The Generosity of Strangers

My husband and I have just returned from ten days’ holiday, which is, incidentally, why I did not write a blog last week – many apologies. We travelled with one of those low cost, no frills air lines and were on the whole, very content with the service. One of the things, however, which is in the small print of the contract, is that if there is too much hand luggage coming on board, the airline is at liberty to put some of it in the hold. Going out to our holiday destination there was no problem. Returning, however, probably with all the extra shopping people do as part of their holiday, there was, and as we waited in the queue to board the plane, the air hostesses came along the row and asked us to allow our hand luggage to go in the hold. For some people this was very frustrating as they had purposefully only got hand luggage so that they could avoid the long wait to retrieve their luggage at the other end. For us it was no problem because we already had luggage in the hold – that was until we realised that we had no label on the one piece of hand luggage going into the hold and that this particular suitcase is so common as to be impossible to identify alongside others on a baggage claim carousel. What to do?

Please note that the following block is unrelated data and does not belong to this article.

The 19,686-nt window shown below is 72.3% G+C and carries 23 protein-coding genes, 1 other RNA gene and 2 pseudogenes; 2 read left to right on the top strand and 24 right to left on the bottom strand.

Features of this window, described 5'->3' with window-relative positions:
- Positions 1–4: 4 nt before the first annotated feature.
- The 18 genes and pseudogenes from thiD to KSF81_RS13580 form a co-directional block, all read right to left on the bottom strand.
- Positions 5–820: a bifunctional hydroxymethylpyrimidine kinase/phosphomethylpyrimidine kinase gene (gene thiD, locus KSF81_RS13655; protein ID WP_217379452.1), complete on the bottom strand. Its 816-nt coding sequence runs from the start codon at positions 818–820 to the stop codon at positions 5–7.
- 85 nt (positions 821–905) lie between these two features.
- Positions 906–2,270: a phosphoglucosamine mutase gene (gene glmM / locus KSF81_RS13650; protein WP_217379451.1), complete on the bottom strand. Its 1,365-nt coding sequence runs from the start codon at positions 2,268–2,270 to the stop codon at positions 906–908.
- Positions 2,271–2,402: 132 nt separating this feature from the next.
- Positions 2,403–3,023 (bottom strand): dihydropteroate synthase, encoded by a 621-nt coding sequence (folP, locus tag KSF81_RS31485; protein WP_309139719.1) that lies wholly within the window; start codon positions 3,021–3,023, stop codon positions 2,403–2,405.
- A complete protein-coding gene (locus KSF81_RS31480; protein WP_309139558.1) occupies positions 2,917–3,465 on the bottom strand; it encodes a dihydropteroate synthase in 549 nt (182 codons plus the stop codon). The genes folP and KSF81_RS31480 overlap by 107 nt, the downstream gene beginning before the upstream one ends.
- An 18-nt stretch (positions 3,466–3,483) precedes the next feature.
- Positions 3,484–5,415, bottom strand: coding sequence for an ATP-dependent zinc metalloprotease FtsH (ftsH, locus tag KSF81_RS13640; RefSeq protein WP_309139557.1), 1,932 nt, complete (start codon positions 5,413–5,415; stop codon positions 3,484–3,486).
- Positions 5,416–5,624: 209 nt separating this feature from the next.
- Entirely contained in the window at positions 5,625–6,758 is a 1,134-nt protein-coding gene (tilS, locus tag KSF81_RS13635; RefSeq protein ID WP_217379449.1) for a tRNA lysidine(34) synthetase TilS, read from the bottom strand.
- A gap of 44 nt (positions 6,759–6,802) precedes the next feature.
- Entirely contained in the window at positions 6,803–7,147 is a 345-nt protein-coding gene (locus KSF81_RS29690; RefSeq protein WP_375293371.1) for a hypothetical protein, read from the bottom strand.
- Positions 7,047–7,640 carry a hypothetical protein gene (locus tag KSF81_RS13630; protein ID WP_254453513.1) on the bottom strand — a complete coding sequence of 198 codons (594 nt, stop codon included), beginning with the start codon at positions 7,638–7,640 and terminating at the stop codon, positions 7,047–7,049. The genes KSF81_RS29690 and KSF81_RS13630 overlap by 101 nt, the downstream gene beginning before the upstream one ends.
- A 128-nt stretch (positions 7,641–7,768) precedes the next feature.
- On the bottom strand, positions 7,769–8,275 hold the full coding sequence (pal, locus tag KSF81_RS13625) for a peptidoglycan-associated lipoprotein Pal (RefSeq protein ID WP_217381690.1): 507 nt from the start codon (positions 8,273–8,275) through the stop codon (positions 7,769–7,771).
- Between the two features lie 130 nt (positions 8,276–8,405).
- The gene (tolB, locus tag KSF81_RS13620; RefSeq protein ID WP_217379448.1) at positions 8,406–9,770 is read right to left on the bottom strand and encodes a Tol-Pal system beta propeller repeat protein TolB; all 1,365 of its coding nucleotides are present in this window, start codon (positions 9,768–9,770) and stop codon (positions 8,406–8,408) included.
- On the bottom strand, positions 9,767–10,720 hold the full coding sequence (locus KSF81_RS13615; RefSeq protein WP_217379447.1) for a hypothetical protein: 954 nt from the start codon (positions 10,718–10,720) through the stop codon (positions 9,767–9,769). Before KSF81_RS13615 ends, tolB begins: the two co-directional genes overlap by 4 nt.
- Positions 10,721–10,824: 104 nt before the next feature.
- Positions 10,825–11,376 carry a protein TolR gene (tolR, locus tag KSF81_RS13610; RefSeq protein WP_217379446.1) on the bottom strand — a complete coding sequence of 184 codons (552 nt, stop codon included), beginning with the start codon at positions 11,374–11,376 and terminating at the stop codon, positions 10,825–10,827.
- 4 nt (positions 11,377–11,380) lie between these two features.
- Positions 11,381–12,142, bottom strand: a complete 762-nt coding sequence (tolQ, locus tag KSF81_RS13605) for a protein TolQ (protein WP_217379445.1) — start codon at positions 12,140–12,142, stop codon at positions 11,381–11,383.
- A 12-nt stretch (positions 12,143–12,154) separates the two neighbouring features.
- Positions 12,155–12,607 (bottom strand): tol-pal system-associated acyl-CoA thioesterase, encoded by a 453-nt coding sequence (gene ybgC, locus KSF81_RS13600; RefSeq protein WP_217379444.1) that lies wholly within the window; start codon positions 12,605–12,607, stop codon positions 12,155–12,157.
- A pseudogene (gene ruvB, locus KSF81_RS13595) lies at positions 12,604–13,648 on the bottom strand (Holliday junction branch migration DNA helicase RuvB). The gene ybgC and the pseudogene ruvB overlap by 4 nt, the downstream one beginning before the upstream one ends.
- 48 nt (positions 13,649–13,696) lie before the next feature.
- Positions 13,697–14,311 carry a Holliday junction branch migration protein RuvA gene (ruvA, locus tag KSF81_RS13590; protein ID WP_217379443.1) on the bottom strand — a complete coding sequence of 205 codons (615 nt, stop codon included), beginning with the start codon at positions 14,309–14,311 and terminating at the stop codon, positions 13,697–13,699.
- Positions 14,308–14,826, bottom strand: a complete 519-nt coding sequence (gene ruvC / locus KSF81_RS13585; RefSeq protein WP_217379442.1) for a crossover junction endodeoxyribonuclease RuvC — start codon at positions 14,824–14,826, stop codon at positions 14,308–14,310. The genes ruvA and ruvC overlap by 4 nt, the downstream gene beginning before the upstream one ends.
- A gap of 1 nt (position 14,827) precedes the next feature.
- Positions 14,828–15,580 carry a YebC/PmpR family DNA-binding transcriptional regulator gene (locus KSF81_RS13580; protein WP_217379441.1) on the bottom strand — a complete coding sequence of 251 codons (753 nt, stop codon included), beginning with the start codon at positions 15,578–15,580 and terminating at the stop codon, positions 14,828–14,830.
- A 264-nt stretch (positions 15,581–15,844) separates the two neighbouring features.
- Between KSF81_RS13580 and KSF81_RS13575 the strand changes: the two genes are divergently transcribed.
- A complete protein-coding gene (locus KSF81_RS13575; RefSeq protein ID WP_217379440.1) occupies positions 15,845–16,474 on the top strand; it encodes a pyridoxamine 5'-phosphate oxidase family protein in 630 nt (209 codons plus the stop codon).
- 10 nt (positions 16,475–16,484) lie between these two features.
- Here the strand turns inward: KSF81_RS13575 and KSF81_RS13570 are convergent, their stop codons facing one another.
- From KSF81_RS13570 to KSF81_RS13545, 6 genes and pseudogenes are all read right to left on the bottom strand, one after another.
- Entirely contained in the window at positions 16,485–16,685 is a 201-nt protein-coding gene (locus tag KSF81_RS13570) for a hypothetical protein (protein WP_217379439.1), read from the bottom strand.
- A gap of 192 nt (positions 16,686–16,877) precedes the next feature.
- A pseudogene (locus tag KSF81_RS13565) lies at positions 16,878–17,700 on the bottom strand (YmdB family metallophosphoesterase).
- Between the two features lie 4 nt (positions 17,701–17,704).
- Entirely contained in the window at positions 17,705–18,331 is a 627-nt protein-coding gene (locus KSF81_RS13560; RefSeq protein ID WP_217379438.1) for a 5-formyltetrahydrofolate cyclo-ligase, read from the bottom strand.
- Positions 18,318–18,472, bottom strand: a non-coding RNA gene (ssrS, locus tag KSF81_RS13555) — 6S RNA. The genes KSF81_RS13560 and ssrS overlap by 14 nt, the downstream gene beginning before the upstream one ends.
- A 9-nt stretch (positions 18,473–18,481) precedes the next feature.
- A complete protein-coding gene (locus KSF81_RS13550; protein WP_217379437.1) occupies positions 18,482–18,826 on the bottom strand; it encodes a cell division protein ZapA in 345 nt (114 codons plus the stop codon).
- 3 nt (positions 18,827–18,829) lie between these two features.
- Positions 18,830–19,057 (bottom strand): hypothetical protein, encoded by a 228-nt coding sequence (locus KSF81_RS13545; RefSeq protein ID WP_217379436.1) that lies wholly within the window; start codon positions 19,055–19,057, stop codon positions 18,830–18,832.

We had been talking, as one so often does, to a very nice young woman in front of us in the queue, sharing the highlights of our holiday and getting on very well. Hearing me say to my husband,
“How will we identify our suitcase? It looks identical to many others.”
She answered, “Tie something round the handle. Have you got a ribbon or an elastic band or something?”
I had nothing. Without a moment hesitation she bent down and took a rather smart wired hair band from her bag and offered it to me. It was just the ticket, white with brown polka dots, easy to tie round, it soon adorned my luggage and created a unique piece. I thanked her profusely for her generosity and the queue moved forward.
But here is the point. A few minutes later, just before we gave up our hand luggage, I saw the same lady struggling to tie a screwed up, old plastic carrier bag round the handle of her carry on suitcase, which was also now going in the hold. The hostesses had asked her at the same time as me to allow them to put her hand luggage in the hold but hearing my anxiety she had given me the very item that would have made her life so much easier, and probably made her feel that her bag was safer.
It is a small thing: a little traveller’s tale. But for me the action was one of selfless kindness and generosity, which happens more frequently perhaps than we notice. It made me think of other occasions when complete strangers have gone out of their way to help me, sometimes at great cost to themselves.
I have left that polka dot hairband attached to my suitcase as a reminder. Every time I get that case out in future I will be reminded of my Good Samaritan and the oft surprising generosity of strangers.